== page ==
Seven Days 

Replacing Aroner: Count Chris Worthington in; the fallout from webvan collapse

_Mr. Rogers' Neighborhood: Once upon a time, People's Lawyer Jim Rogers -- yes, he of the late-night ads for the Lotto-buying, whiplash-suffering crowd -- was a force to be reckoned with in East Bay politics. In the early '90s, Mr. Rogers made his mark with a victorious bid for the Richmond City Council. He then chased his career-ambulance to the Contra Costa Board of Supervisors in 1994, defeating Maria Viramontes. But then it all came crashing down. He failed to win the Democratic nomination to the 14th Assembly District seat in 1996 despite dumping more than $200K of his family's dough into the cause. Two years later, incumbent Rogers couldn't even retain his own supervisorial seat (having been tagged by the courts for overcharging clients certainly didn't help his credibility). Two years ago, the People's Carrot Top couldn't even manage to place in the race for Richmond City Council.

Nonetheless, Jimbo confesses to 7 Days that he's pondering another attempt for the Richmond City Council in November. Rogers says he has been discussing his options with local operatives including political fixer Darrell Reese, the convicted tax-evader who, according to press reports, was under investigation by the FBI for allegedly bribing elected city officials. (Such pesky allegations don't prevent Reese from still being a player in Refinery Town politics.)

So is Rogers looking for redemption after his fall from the dais? Nah. "Some things," he explains, "still need to be done." Unfortunately, we can't recall what those things are because we were more curious about persistent rumors that even back in 1999, when Rogers unsuccessfully ran for council, rumors abounded that he really lived in Berkeley (where he studied as an undergrad). Rogers assures us that just ain't true. "There's a lot of BS that goes on," he sighs.

Meanwhile, we hear that Rogers' old nemesis, Maria Viramontes, plans to toss her tiara in the ring. And that ain't no BS.

_Driven to Protest: We're betting things don't feel too friendly around the Friendly Cab Company in Oakland this month. Friendly is one of the largest taxi services in the East Bay, part of the cab monopoly held by Baljin and Surinder Singh. Years ago, the Singhs found a loophole in the city's rule that one person cannot own more than thirty percent of taxi permits in the city, and since then, their cabbie employers complain, they've raised fees for drivers to intolerable levels. Last spring, cabbies staged a strike and started organizing a union, but the Singhs held a trump card: As independent contractors, the drivers were not eligible for unionization. But Teamsters Local 70 organizer Odus Hall says that doesn't mean the movement is dead. "We're setting things in motion to create a Teamsters-Alameda County cabdrivers association," he says. "We've already met a few times and have a meeting scheduled for next week. The association would lobby the city and the county for improved conditions for cabdrivers and set up industry standards that would assist them in gaining dignity and respect as workers."

And then last week attorneys from the Disability Rights Education and Defense Fund stuck another thorn in the taxi giant's side: They sued the company under California law for allegedly discriminating against people with disabilities. The DREDF says two of their clients have repeatedly been refused service by Friendly Cab when waiting for a ride with their guide dogs. "California law explicitly provides that individuals with disabilities who rely on guide dogs are to enjoy the same access to businesses, including taxi services, as anyone else," DREDF attorney Sherri Rita said in a statement. "Friendly cannot just decide that it won't pick up customers who use guide dogs."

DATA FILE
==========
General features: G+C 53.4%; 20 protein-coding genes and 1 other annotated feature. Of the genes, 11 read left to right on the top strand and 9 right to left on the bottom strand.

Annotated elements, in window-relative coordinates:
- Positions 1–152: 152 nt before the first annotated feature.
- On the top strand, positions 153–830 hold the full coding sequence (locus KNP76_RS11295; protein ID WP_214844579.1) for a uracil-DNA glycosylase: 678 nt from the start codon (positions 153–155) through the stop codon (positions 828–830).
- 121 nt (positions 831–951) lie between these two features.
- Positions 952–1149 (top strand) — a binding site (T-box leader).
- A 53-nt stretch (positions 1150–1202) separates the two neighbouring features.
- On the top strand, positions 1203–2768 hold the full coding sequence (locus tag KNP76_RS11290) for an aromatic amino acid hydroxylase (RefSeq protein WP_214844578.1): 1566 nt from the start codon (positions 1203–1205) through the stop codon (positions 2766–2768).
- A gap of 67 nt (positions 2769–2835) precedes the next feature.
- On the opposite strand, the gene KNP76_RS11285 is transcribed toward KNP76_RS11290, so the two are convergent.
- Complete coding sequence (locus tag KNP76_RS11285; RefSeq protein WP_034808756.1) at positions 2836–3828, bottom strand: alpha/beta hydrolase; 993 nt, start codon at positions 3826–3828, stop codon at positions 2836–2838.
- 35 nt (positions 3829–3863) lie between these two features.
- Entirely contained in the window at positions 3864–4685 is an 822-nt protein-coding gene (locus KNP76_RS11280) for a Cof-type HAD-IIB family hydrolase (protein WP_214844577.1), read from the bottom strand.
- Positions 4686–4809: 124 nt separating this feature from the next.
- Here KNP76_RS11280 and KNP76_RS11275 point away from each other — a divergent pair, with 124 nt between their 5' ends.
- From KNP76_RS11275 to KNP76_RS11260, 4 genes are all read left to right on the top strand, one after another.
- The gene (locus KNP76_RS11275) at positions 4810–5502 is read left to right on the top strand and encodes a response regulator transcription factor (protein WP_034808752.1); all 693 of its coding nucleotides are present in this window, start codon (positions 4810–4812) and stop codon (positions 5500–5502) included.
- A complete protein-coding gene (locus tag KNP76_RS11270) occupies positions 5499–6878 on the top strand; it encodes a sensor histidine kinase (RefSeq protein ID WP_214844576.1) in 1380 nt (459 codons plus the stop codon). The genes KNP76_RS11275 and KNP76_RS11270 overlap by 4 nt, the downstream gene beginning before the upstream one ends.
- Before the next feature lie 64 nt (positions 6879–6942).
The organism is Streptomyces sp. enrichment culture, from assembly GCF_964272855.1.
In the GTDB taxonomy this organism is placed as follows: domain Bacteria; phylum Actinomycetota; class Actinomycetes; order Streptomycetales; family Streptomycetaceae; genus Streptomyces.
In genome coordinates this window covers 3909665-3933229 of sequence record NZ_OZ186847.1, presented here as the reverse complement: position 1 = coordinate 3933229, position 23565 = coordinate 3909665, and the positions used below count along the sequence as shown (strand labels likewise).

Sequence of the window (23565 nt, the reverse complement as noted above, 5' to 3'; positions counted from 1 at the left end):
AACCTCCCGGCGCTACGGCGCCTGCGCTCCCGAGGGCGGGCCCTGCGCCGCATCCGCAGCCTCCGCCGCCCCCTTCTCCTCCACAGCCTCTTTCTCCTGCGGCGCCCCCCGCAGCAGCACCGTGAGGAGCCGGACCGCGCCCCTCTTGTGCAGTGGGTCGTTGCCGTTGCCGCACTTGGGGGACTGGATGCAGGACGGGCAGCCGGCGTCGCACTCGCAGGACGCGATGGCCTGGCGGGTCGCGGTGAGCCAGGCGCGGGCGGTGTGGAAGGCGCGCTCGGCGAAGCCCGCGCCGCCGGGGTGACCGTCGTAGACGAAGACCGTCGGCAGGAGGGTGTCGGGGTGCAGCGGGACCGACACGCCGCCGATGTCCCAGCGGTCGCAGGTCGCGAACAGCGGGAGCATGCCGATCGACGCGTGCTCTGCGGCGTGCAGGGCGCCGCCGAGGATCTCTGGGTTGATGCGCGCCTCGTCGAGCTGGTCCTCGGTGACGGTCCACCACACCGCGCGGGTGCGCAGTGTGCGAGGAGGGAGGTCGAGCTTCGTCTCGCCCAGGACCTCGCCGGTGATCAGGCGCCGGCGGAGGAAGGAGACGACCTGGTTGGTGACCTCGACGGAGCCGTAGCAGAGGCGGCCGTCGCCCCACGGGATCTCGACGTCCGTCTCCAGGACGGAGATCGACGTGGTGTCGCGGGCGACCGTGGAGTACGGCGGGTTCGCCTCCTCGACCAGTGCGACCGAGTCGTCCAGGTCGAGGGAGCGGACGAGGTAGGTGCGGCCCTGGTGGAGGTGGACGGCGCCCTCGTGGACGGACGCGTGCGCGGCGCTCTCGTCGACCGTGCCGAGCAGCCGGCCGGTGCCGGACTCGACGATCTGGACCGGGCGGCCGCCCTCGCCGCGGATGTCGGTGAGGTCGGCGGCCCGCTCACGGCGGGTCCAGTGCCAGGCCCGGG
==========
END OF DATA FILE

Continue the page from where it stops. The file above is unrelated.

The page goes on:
_Logging Off: The lights are off and the computer screens are dark at Webvan, the Foster City-based online grocer that maintained its Bay Area distribution hub at a massive warehouse in East Oakland. Last week, the company laid off its remaining 2,000 employees and declared Chapter 11 bankruptcy after burning through $1.2 billion in funding. Webvan's stock price, once as high as $34 dollars a share, had dropped to about six cents by the time management decided to call it quits.

Despite the organizing efforts of the Teamsters and the United Commercial Food Workers, Webvan's employees -- which include truck drivers, meat cutters, and other warehouse workers -- were never unionized. "It's unfortunate because they would have had some options; now they don't have any," says UCFW spokesman Rich Hedges. "They're absolutely unprotected; there's no one to negotiate severance for them." Despite the lavish severance packages previously offered to Webvan higher-ups like former CEO George Shaheen, who was promised $31,250 a month for life when he resigned in April, departing workers collected only their salaries through Sunday, reimbursement for remaining vacation time, and a $900 check from an anonymous donor. (However, Shaheen, as an unsecured creditor, will have to get in line with everyone else to collect his cash.) According to Hedges, Webvan administrators threw a party at the Foster City office on Friday night, but failed to alert blue-collar workers about the company's shutdown until the following Monday morning, when employees began turning up to work at the company's various warehouses. (Workers at the San Carlos facility got an even less nice good-bye when Webvan's loss protection department, presumably worried about sacked employees looting the place, requested police help in guarding the facility, resulting in a countywide "Phase One Tactical Alert.")

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